Last Friday, scientists from USC, UCLA and UCSF gathered at a symposium to celebrate the tenth anniversary of their three stem cell research centers, established with support from Eli and Edythe Broad and the California Institute for Regenerative Medicine (CIRM). As the guests of honor, the Broads marked the milestone by surprising the centers with a $1 million gift to support eight grants for early-stage stem cell research projects.
At the symposium, USC researcher Min Yu discussed the mutations underlying cancer. Her lab studies patient-derived breast cancer stem cells (CSCs), which break off of the primary tumor, enter the blood stream and seed the new metastatic tumors that ultimately prove fatal. In analyzing these CSCs, her lab found that certain mutations and gene activity can consistently predict specific patterns of metastasis—such as the formation of secondary tumors in the brain versus other organs. These insights could inform the future of personalized medicine.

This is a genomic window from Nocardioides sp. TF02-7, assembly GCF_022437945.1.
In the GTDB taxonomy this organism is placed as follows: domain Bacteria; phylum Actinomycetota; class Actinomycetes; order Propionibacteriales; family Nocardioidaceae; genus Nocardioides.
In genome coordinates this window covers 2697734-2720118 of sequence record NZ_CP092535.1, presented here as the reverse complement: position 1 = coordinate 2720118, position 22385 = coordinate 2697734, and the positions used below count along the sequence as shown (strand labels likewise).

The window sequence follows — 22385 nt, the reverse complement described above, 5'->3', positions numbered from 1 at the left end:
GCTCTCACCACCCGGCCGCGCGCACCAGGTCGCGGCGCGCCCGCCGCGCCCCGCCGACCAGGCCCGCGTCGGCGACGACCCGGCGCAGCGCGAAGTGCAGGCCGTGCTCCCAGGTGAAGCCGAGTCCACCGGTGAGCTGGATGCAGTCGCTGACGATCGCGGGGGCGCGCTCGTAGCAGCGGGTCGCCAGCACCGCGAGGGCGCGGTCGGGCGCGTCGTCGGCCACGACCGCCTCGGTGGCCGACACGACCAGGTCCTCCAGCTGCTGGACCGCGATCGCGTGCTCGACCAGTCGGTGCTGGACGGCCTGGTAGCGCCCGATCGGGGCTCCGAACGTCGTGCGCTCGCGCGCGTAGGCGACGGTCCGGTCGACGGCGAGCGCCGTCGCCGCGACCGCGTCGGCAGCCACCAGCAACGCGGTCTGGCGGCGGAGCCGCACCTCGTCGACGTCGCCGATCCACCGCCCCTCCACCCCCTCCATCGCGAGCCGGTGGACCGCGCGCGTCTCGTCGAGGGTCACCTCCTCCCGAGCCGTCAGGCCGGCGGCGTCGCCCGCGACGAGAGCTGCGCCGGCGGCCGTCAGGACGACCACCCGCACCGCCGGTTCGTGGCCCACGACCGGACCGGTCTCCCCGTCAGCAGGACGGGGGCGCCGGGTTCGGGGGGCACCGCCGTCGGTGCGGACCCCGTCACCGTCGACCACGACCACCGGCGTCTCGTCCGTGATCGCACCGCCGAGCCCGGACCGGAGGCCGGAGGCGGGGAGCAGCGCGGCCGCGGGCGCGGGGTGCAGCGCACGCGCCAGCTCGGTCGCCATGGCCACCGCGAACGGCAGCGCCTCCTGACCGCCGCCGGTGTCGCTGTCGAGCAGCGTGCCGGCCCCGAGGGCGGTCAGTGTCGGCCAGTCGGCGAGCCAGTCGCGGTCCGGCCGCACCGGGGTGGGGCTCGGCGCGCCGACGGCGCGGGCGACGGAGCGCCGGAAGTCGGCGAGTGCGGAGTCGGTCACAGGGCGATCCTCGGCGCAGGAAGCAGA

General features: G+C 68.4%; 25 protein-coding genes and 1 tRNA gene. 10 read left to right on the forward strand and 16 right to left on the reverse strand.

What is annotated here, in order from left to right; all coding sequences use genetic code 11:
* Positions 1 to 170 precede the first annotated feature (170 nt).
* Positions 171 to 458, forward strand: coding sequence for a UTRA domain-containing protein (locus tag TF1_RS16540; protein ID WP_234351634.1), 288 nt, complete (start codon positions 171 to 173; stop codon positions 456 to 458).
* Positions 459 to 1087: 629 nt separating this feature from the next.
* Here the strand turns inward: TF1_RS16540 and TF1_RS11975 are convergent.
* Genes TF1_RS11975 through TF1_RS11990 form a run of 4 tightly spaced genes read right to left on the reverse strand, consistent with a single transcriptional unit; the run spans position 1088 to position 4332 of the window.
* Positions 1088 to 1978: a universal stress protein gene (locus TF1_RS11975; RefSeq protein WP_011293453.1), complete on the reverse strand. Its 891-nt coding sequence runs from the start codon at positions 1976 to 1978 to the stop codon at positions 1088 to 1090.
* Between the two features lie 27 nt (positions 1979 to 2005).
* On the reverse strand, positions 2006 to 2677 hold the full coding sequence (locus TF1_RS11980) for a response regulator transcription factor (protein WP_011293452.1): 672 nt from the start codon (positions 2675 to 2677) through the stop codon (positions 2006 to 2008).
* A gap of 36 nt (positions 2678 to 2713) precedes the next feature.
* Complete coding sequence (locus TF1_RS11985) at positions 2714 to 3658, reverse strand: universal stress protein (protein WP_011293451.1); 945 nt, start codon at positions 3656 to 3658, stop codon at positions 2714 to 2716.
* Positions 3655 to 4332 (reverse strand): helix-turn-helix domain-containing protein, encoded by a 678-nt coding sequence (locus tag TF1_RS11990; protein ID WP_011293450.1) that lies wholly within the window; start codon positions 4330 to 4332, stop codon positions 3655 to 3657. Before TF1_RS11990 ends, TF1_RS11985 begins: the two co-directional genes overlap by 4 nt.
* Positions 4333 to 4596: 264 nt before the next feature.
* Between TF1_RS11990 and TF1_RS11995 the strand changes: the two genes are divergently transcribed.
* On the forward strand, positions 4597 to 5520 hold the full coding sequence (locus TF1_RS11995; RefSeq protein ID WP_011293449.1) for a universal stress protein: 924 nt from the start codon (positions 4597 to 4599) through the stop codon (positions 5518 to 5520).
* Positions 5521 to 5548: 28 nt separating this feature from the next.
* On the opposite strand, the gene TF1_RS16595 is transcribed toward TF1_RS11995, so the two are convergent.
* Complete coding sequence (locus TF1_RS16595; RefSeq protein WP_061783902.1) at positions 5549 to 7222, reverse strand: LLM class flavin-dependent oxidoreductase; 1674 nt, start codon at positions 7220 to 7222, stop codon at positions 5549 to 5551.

To read more about the event, visit stemcell.usc.edu/2017/02/06/the-broad-foundation-gives-a-tenth-birthday-gift-to-the-usc-ucla-and-ucsf-stem-cell-centers.